2 oz rhum barbancourt 5 star (can get it at bevmo)

                            1 tablespoon superfine sugar

                            juice of half a lime or between .5-.75 oz of lime depending on how tart you like your drink, i trend toward less tart so go more toward .5

                            10-12 mint leaves

                            few pieces of crushed ice, and muddle everything in the bottom of a shaker tin

                            add some more crushed ice and shake the tin in a boston shaker

                            Then use a Hawthorne Strainer to strain the mixture into another (Collins) glass filled with crushed ice, add 4 oz of club soda or seltzer water, garnish with mint sprig

                            I like to strain the mojitio so you dont get broken pieces of mint leaf in your drink and stuck in the straw, so if you do that make sure to garnish with a mint leaf on top so you can still see and smell the mint :)

                        2. "limes, seltzer, mint, pineapple, agave nectar and tequila. Any suggestions?"

                          How about mixing them together? Keep trying until you get the proportions right. By the third try, it ought to taste pretty good. Use tyhe lime for garish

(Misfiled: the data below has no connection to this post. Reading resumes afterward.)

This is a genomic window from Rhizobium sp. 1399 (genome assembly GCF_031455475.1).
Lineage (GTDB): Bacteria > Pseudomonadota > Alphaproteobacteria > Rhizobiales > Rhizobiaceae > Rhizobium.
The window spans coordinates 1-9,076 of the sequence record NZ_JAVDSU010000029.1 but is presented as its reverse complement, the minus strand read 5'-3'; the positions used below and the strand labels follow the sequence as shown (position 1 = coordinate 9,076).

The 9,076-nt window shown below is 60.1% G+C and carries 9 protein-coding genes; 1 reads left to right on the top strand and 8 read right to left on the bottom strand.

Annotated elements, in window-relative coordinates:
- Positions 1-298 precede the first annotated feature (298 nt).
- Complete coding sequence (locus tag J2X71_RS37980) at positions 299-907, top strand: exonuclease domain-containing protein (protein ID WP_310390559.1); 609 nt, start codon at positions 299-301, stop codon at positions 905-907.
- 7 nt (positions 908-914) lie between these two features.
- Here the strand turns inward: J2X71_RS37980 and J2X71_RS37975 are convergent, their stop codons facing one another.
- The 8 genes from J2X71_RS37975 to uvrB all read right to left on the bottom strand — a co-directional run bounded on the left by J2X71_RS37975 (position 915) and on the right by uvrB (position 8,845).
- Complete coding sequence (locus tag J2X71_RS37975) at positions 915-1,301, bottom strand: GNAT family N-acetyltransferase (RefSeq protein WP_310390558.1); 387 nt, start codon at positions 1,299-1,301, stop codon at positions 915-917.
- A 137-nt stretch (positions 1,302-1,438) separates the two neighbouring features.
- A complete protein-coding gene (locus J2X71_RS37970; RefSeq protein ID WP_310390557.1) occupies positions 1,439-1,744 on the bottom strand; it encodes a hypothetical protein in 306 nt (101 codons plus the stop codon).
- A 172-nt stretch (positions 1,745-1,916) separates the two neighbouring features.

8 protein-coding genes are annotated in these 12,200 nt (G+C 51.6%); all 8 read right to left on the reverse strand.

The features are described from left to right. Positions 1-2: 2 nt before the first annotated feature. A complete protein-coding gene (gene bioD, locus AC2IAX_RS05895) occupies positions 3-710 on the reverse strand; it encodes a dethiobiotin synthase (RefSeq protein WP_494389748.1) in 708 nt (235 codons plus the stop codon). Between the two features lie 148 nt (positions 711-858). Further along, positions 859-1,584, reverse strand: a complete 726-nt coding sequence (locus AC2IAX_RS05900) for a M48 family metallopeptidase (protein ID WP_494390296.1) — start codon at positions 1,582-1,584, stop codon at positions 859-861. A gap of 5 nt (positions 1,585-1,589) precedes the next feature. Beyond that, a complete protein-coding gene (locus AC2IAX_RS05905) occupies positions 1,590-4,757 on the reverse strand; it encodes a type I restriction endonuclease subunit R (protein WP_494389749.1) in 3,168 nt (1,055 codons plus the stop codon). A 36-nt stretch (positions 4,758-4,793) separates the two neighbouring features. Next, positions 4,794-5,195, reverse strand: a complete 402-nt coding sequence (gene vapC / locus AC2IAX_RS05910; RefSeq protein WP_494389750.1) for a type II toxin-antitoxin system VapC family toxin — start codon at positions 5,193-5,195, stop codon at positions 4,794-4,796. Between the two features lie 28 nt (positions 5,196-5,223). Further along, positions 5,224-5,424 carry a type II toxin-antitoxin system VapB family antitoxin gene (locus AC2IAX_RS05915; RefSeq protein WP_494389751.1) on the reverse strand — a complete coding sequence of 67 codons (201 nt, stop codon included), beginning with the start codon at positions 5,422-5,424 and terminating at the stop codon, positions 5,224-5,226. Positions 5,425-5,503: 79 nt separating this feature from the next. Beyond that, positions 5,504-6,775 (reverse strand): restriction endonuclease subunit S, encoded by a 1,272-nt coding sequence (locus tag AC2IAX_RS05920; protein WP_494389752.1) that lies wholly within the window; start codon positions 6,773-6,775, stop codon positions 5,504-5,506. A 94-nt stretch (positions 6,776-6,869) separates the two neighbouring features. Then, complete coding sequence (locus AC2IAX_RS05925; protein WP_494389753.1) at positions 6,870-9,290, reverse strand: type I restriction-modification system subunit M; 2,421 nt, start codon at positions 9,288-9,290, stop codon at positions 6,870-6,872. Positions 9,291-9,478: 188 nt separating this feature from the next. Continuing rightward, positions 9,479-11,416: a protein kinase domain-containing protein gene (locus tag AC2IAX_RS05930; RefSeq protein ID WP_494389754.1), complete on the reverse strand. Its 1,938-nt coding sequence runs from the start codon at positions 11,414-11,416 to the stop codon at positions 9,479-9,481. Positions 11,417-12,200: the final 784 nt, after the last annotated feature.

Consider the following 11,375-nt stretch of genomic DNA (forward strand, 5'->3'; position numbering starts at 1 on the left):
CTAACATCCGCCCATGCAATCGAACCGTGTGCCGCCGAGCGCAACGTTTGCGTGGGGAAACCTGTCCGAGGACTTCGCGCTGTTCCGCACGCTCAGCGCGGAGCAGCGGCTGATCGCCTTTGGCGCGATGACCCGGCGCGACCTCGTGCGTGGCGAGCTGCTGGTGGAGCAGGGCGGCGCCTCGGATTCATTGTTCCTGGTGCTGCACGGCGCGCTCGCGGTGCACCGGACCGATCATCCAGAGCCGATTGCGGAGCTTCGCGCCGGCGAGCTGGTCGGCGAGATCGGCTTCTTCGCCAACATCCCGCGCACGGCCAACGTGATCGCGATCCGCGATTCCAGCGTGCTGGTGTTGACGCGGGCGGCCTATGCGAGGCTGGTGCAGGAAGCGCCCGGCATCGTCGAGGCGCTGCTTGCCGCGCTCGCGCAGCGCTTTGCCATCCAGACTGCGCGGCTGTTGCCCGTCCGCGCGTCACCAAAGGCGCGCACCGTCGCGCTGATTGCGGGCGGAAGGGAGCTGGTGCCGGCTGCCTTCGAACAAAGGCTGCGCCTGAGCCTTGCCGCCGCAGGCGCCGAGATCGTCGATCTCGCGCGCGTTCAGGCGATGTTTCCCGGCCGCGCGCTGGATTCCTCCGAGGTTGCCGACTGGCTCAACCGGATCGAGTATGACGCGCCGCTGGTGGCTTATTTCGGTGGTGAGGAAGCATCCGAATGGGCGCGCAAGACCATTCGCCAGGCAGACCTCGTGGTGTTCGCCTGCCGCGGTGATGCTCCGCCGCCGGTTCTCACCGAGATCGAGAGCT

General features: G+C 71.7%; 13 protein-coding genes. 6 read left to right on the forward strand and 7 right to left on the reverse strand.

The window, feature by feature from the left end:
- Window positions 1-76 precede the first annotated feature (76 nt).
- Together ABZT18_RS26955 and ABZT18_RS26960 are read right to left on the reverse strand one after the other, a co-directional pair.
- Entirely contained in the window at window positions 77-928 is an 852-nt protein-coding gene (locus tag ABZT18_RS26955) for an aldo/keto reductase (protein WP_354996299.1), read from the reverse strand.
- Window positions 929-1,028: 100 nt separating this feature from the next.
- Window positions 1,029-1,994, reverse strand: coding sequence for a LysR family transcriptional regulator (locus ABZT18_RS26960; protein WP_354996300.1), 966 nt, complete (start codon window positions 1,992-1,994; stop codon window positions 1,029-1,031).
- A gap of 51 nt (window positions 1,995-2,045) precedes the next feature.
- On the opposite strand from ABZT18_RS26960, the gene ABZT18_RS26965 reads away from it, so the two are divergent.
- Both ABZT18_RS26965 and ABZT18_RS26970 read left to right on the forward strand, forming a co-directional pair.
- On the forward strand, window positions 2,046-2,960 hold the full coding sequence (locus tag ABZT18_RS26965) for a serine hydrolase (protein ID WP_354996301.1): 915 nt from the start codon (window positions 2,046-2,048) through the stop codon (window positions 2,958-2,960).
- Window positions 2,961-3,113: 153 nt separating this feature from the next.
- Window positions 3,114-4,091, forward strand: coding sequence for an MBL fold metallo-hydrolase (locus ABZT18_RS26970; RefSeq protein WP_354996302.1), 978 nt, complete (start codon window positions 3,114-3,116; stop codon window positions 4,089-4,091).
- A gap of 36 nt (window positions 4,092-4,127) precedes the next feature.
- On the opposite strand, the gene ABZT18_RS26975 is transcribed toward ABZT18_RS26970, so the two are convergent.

1. Cindy, there is an iPhone/iPad app, called iBartender, that has a feature that allows you to check off a list of the ingredients you have at hand (spirits, juices, mixers, etc.) and it will provide you with all the cocktail recipes that call for those ingredients. I think this is the sort of thing you were asking about in your original post.

                            2 Replies
                              1. re: AgentSix

                                This same app recently became available on Android, too, in case anyone was wondering.

                              2. The NY Times has had good summer drink recipes the last two summers (maybe more, but those are ones I saw). This years is almost a slot machine to come up with the ingredients.



                                The cherry caiprissima in the first article is one of my favorites.